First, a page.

The world is running into a severe supply-demand situation with lithium — again.
The last time this happened, some of the world’s top lithium companies exploded.
Now, it’s happening all over again.
All as electric vehicle sales ramp higher faster than expected, and as governments all around the world rush to put millions of EVs on the roads. In fact, in recent weeks, the U.S. signed an executive order that 50% of all vehicles must be electric by 2030. By then, “The world will see 125 million EVs on the road, which will only drive further demand for lithium supply.” In fact, “It is anticipated demand for vehicle battery metal will increase sharply over the next several years as automakers abandon internal combustion engines for EVs,” says Resource World.
There’s just one problem. At the moment, there’s not enough lithium supply.
Even the International Energy Agency just warned:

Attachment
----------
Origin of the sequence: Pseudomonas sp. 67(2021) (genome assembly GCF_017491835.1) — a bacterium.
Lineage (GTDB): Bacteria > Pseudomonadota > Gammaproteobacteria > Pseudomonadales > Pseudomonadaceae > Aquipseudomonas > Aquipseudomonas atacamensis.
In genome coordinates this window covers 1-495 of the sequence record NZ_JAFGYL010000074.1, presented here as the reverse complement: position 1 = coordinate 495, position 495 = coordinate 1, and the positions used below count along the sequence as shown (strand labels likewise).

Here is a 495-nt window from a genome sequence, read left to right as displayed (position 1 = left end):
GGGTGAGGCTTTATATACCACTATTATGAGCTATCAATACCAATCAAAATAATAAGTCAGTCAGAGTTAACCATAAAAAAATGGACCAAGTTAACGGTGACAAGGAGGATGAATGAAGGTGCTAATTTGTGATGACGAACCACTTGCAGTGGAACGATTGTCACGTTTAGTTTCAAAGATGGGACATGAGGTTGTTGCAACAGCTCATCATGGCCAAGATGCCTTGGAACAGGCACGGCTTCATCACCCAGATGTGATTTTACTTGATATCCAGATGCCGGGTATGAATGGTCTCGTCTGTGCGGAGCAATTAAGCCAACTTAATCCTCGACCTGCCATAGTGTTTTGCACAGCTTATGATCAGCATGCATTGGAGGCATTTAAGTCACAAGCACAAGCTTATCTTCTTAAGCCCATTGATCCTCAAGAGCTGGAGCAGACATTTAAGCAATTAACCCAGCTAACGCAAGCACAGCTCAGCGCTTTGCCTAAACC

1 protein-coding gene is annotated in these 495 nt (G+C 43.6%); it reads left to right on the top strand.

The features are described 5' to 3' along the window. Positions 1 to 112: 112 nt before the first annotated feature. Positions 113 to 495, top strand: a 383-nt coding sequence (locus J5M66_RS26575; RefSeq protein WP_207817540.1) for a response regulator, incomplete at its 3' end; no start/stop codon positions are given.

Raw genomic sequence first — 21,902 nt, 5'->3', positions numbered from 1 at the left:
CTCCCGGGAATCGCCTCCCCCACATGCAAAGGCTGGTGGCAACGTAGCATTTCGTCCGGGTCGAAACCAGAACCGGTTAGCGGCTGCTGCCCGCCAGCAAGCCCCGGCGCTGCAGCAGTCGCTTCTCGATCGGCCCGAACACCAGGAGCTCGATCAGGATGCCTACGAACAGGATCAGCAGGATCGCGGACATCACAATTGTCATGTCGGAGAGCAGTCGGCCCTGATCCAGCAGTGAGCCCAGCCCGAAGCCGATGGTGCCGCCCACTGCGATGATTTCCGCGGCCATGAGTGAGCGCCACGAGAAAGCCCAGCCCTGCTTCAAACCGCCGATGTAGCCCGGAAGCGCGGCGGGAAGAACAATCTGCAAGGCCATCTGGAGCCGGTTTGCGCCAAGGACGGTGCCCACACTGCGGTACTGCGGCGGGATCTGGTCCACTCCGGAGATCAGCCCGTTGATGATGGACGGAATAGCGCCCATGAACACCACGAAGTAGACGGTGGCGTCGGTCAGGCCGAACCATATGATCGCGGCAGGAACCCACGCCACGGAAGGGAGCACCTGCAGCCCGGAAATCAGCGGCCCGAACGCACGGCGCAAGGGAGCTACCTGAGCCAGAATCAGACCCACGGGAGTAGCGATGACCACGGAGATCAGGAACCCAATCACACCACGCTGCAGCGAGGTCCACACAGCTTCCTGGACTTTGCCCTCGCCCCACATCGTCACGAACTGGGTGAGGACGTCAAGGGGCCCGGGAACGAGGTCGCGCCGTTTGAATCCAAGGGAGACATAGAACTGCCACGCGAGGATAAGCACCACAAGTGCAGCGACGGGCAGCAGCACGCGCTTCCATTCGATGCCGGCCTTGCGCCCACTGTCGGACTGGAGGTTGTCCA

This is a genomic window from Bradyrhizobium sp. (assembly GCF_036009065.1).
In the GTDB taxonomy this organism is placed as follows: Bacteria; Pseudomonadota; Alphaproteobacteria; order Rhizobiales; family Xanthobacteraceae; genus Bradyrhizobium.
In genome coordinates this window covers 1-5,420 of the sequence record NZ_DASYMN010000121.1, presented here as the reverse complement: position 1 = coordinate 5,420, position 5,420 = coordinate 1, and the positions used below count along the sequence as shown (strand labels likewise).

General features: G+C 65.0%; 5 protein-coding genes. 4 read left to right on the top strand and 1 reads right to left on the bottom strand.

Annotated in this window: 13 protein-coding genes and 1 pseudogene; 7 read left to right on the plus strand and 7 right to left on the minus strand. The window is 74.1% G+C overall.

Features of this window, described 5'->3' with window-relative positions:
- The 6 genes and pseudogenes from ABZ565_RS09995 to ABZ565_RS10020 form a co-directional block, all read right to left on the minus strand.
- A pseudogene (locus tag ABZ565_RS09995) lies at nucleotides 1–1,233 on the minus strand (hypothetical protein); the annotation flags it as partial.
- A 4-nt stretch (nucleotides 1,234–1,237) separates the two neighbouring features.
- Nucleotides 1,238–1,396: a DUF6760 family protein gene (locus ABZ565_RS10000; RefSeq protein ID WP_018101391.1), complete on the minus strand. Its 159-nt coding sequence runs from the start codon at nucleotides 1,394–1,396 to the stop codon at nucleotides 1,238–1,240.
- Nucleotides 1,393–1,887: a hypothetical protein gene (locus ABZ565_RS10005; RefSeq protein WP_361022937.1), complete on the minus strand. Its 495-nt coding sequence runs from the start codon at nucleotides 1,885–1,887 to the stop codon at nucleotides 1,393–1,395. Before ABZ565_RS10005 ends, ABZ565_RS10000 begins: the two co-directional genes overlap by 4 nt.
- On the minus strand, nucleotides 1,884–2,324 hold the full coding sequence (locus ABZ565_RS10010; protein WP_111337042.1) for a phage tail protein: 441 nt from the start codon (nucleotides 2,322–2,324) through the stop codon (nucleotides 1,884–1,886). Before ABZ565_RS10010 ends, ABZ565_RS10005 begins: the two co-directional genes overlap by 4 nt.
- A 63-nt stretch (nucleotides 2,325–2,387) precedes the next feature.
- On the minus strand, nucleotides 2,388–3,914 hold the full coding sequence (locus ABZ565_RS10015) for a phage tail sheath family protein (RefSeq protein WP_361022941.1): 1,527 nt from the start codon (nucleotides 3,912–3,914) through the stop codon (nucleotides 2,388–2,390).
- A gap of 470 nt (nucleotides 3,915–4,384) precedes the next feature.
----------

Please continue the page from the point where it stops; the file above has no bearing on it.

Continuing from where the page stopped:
“The supply of critical minerals crucial for technologies such as wind turbines and electric vehicles will have to be ramped up over the next decades if the planet’s climate targets are to be met.” At least 30 times as much lithium, nickel and other key minerals may be required by the electric car industry by 2040 to meet global climate targets.”
Plus, consider this. For one, the global battery metals market was valued at $11.3 billion in 2019, and is projected to reach $20.5 billion by 2027, at a CAGR of 8.2% from 2020 to 2027. Two, demand for battery metals is expected to jump 500% by 2050. On top of this, by 2038, the world will buy more passenger electric vehicles than fossil fuel cars. In 2019, demand from EV batteries was 17 kt for lithium, 14.4 kt for cobalt, and 65 kt for nickel; by 2030, it is expected to jump to 185 kt for lithium, 90 kt for cobalt and 925 kt for nickel within the next 20 years.